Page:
To loosen these gender constructs, she made varied heads, torsos, and legs then assembled them in ceramic sculptures of various configurations, some almost life-size. With their softly rounded limbs and pastel and pretty color palette they can seem almost sweet, but the fierce wolves heads and deadly weapons belie their innocence.
“My style seems a bit nostalgic, something from the fifties, or from folk art. It derives much of its character from children’s things: fairy tale, cartoons, dolls, games, as well as the domestic world. The work often incorporates imagery that is loaded with symbolism and history, such as flowers, animals and the ceramic figurine. It is very much about the familiar, things of our dreams, our stories, our childhood. (Source)”
Chinese sculptor Liu Xue combines a human with an animal, creating a hybrid being. Each being has a human head with animal appendage (or appendages). A man is merged with a pig, a woman with a chicken, a man with a dog, and more.The result is something we haven’t seen before, one that seems non-threatening, but still grotesque at the same time. Xue has honed his craft and painted the sculptures to be so life like that they fall into the uncanny valley.
Xue’s choice to pair a human with an animal seem to be because it’s funny, and the hybrids fit with each other thematically. For instance, a giant, bald man is given the tiny wings of a bat. Another work pits this same man with a seahorse bottom. We know both of these creatures are tiny, and the disparity in size is what makes it humorous. Other sculptures aren’t so amusing. An older man is combined with the body of greyhound dog. The gaunt appearance of the dog’s body and pained look on the man’s face makes this piece somber.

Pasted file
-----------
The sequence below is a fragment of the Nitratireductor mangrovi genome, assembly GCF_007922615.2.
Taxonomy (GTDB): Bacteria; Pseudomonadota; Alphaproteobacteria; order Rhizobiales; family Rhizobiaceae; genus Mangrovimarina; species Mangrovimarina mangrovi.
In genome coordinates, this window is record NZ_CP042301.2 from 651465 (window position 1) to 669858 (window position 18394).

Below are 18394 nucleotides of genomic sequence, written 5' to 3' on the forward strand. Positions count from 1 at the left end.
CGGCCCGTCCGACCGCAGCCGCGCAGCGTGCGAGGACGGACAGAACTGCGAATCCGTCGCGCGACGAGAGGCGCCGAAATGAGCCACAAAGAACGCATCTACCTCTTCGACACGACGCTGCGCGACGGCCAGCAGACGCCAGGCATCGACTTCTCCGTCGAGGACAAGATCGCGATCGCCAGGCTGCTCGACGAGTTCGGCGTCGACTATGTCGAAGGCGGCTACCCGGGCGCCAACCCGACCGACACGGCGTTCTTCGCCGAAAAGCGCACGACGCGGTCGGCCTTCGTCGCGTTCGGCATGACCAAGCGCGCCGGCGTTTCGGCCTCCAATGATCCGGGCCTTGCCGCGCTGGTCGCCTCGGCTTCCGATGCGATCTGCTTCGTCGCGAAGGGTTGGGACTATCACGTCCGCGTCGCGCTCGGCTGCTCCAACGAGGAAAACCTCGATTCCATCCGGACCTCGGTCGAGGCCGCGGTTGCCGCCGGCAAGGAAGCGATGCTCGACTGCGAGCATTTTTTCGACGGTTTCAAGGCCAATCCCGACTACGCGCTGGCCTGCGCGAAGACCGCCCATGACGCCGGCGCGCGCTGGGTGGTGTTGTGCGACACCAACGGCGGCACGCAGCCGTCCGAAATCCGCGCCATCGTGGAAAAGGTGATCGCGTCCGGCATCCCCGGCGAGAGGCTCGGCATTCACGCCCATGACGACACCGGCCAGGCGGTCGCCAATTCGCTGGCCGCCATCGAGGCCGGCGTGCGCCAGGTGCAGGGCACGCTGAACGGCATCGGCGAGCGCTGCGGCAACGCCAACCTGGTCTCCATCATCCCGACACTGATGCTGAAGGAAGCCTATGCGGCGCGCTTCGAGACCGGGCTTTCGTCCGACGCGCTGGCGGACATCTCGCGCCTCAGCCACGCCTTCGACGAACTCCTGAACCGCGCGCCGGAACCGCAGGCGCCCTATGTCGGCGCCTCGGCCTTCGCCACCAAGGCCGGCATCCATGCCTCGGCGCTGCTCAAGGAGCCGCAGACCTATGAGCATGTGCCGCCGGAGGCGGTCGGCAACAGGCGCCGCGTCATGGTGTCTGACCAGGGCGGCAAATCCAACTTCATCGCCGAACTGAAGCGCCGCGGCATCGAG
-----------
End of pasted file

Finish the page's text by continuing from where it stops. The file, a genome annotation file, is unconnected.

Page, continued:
The unnatural combination of Xue’s work explores the notion of what’s considered attractive or glamourous. A naked, conventionally pretty woman, for instance, is given the unwieldy feet of a chicken. Likewise, a young man has the same features. In the artist’s attempt to make both appear seductive, it’s hard to imagine these creatures moving gracefully.
Originally from Armenia, artist Ana Bagayan studied illustration at California’s Art Center College of Design. Her many paintings and drawings are populated with doll-like youths and human-alien hybrids, showcasing the artist’s special interest in the metaphysical. In particular, many of her hybrid creatures were inspired by the stories told by avowed alien abductees while under hypnosis. Bagayan’s drawings and paintings have been displayed in galleries across the US, including most recently at Thinkspace Gallery in Culver City, California. Take a look at more metaphysical marvels after the jump.
I wish i had the knowledge to create something as beautiful as this. The project Mark created allows him to tune in to twitter posts in real-time using the analog radio. You can use the knob to scan “stations”, which are different twitter posts. Amazing, amazing, amazing. He used an arduino board and lot of grey matter at SARc.
Also, here is an interesting programmatic response to Mark’s project which integrates twitter and youtube. TwiTV click on the top right black square to flip channels. Graphics are kinda shabby though.